TJ Ducklo, who was national press secretary for Biden’s campaign during the general election, will be the White House’s deputy press secretary, joining press secretary Jen Psaki and principal deputy press secretary Karine Jean-Pierre.
Adam Schultz will be Biden’s chief official White House photographer, a role that has gained more prominence in the social media age. Schultz was the lead photographer for Biden’s campaign. Pete Souza was Barack Obama’s chief photographer and Shealah Craighead currently serves in the same role for President Donald Trump.
Additionally, Anita Dunn will join the administration as a senior adviser to the president. Dunn was Barack Obama’s White House communications director in 2009 and was more recently a senior adviser to Biden’s campaign. Axios, which first reported her appointment, said Dunn will “work closely” with communications director Kate Bedingfield and Psaki.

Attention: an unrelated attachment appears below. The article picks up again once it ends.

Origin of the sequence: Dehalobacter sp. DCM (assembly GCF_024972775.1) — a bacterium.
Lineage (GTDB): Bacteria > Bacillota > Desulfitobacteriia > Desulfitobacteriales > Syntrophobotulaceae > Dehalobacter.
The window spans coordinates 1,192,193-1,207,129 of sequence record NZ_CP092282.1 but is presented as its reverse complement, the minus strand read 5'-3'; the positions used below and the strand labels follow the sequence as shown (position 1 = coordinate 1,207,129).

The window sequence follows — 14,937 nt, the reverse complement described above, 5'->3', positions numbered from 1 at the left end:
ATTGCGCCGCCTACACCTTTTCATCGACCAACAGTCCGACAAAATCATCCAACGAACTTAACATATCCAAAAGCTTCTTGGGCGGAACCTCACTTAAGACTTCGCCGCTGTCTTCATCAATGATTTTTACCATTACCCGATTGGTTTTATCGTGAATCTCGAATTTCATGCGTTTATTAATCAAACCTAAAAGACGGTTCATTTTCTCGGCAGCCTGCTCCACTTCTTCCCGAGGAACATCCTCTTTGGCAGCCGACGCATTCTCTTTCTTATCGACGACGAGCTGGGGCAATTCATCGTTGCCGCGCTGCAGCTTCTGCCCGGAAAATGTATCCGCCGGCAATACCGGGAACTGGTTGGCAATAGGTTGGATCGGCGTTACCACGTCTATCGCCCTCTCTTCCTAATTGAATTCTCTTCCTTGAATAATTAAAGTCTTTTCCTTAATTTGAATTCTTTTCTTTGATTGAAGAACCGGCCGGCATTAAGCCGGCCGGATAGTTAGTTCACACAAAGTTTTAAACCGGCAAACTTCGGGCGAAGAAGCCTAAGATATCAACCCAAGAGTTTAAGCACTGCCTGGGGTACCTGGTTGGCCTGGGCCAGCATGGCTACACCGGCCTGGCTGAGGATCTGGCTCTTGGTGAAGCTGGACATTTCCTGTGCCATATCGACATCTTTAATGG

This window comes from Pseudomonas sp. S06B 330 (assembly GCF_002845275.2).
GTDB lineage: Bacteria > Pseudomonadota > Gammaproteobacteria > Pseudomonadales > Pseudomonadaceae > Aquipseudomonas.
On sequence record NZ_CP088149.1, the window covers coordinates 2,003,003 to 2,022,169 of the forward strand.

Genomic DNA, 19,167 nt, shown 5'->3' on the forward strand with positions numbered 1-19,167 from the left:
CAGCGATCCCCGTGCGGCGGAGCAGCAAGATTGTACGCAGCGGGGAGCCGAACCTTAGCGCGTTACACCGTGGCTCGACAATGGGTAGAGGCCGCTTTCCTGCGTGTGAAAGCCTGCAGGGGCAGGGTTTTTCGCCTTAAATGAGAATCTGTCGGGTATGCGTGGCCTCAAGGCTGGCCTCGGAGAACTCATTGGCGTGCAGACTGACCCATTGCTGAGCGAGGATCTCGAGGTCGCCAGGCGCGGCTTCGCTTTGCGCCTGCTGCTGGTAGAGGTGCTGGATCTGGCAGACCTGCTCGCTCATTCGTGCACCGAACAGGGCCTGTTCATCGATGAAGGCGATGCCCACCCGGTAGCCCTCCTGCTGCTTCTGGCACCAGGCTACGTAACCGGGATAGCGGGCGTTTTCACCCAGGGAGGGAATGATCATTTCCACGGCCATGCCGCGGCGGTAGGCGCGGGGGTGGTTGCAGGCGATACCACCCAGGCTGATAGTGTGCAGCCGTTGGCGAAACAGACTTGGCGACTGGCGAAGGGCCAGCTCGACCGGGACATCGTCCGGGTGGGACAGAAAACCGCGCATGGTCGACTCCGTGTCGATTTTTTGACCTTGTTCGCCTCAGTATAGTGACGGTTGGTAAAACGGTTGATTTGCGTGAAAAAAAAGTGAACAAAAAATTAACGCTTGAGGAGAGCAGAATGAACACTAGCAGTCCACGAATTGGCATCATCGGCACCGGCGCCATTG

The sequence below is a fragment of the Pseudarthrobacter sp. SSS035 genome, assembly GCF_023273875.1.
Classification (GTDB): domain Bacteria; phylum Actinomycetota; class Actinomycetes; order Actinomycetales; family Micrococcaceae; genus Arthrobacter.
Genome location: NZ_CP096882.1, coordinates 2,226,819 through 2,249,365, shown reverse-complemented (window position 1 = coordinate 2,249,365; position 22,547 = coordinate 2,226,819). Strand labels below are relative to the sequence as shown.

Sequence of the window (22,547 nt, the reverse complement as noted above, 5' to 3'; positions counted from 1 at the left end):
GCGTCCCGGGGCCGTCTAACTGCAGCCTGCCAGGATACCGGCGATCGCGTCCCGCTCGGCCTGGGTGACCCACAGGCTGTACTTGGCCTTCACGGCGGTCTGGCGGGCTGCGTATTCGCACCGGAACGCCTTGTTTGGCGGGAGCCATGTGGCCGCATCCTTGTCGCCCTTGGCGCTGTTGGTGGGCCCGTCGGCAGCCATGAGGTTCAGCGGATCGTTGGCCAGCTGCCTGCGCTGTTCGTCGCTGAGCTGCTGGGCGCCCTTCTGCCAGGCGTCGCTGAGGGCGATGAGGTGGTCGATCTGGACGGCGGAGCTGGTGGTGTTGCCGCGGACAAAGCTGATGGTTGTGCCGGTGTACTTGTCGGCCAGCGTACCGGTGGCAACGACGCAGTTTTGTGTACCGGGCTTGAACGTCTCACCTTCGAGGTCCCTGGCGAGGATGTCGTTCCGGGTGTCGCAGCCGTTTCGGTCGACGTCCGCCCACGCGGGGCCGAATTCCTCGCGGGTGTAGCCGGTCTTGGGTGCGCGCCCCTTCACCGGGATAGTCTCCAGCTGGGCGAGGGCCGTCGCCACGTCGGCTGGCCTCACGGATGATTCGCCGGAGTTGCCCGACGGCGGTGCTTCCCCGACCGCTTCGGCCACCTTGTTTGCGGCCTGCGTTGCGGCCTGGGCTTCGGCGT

Drew Heskett will be the presidential videographer, a role that was first established during the Obama presidency. Eric Bravo will be video editor.
Matthew Hill, currently the senior spokesperson for the Presidential Inaugural Committee, will be senior associate communications director, joining Bedingfield. Khanya Brann will be senior communications assistant in Bedingfield’s office.
Rykia Dorsey Craig, Seth Schuster and Ike Hajinazarian will be regional communications directors. Todd Zubatkin and Terry Moynihan will be deputy directors for research.
President-elect Joe Biden and Vice President-elect Kamala Harris have consistently offered a contrast to the outgoing presidency’s mendacity by speaking of the need to tell the truth clearly to the public.
“Speaking honestly, with empathy and directly to the public about our administration will be among the key pillars in this Presidency and White House,” Biden said in a statement about Friday’s appointments.
Harris also spoke of the need “to communicate clearly and honestly with the American people” in her own statement.